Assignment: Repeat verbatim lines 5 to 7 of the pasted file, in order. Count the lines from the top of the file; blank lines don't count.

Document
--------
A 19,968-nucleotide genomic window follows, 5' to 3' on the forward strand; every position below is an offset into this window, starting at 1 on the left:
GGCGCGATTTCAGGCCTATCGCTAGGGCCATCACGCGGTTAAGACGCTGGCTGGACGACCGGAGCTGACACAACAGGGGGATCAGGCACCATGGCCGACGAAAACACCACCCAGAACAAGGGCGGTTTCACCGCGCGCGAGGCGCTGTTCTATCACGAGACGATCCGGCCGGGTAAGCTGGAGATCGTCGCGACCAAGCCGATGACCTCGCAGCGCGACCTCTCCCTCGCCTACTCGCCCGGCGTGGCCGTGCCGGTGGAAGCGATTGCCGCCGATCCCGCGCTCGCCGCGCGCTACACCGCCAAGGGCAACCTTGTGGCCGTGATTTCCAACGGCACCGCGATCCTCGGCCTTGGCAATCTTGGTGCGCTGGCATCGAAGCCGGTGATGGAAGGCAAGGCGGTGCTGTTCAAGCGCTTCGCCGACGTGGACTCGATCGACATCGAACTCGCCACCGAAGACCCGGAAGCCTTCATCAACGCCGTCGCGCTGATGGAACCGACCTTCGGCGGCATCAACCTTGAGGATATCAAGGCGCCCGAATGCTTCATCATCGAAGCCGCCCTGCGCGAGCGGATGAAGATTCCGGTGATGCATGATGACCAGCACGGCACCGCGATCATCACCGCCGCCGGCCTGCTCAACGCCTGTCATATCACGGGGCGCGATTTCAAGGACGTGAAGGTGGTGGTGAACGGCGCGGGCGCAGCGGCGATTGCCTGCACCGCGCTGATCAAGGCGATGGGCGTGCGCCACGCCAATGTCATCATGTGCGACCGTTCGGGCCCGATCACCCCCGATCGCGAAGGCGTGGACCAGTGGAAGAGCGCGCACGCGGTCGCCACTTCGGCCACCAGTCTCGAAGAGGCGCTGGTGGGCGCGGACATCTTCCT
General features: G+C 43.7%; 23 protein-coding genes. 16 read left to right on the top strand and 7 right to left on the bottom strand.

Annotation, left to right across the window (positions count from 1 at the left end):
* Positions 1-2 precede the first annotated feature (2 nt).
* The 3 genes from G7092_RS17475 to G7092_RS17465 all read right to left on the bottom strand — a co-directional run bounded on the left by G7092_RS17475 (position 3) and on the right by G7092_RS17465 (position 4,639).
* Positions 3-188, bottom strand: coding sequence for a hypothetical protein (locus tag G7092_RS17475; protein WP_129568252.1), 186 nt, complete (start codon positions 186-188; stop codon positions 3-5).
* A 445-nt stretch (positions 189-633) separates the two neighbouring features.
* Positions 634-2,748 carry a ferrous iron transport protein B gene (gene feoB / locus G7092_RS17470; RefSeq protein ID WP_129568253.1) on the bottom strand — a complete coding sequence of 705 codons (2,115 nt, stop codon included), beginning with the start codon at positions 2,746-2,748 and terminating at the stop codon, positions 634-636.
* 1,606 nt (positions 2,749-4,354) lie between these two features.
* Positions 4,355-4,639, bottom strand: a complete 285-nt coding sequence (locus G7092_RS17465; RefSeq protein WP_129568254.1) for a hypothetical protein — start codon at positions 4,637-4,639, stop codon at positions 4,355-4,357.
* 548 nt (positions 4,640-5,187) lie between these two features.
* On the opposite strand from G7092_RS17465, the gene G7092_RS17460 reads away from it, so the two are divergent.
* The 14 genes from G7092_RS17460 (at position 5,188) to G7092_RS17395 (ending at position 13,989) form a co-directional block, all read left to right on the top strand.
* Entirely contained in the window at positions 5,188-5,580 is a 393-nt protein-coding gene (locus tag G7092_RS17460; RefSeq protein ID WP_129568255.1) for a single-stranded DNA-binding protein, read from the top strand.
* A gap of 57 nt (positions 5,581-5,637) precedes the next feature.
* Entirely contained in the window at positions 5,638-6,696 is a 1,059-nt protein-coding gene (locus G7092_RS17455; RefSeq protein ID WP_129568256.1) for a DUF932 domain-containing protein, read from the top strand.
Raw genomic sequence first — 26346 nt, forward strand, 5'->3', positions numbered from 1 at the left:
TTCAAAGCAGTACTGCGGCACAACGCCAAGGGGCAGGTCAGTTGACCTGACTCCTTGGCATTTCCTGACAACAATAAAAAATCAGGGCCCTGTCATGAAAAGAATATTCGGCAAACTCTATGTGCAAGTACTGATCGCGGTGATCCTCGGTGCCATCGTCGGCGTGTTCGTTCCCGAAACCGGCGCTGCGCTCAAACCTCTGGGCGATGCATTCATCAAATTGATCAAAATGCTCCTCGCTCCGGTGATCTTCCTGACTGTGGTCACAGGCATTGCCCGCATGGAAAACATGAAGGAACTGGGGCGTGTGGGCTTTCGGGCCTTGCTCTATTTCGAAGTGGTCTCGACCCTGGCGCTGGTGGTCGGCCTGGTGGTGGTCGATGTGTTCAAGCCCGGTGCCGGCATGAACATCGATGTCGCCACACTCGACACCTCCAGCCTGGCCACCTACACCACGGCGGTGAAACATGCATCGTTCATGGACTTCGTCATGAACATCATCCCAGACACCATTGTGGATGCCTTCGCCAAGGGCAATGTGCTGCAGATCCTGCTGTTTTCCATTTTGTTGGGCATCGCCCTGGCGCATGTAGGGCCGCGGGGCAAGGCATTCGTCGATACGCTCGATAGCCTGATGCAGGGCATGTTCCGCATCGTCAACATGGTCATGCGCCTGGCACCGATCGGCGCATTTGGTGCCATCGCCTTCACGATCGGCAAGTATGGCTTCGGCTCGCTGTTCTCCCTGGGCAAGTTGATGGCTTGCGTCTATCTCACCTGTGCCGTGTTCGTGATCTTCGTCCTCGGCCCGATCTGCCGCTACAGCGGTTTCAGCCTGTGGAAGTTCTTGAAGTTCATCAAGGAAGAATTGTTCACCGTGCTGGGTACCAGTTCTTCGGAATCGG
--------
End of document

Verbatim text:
* Positions 1-2 precede the first annotated feature (2 nt).
* The 3 genes from G7092_RS17475 to G7092_RS17465 all read right to left on the bottom strand — a co-directional run bounded on the left by G7092_RS17475 (position 3) and on the right by G7092_RS17465 (position 4,639).
* Positions 3-188, bottom strand: coding sequence for a hypothetical protein (locus tag G7092_RS17475; protein WP_129568252.1), 186 nt, complete (start codon positions 186-188; stop codon positions 3-5).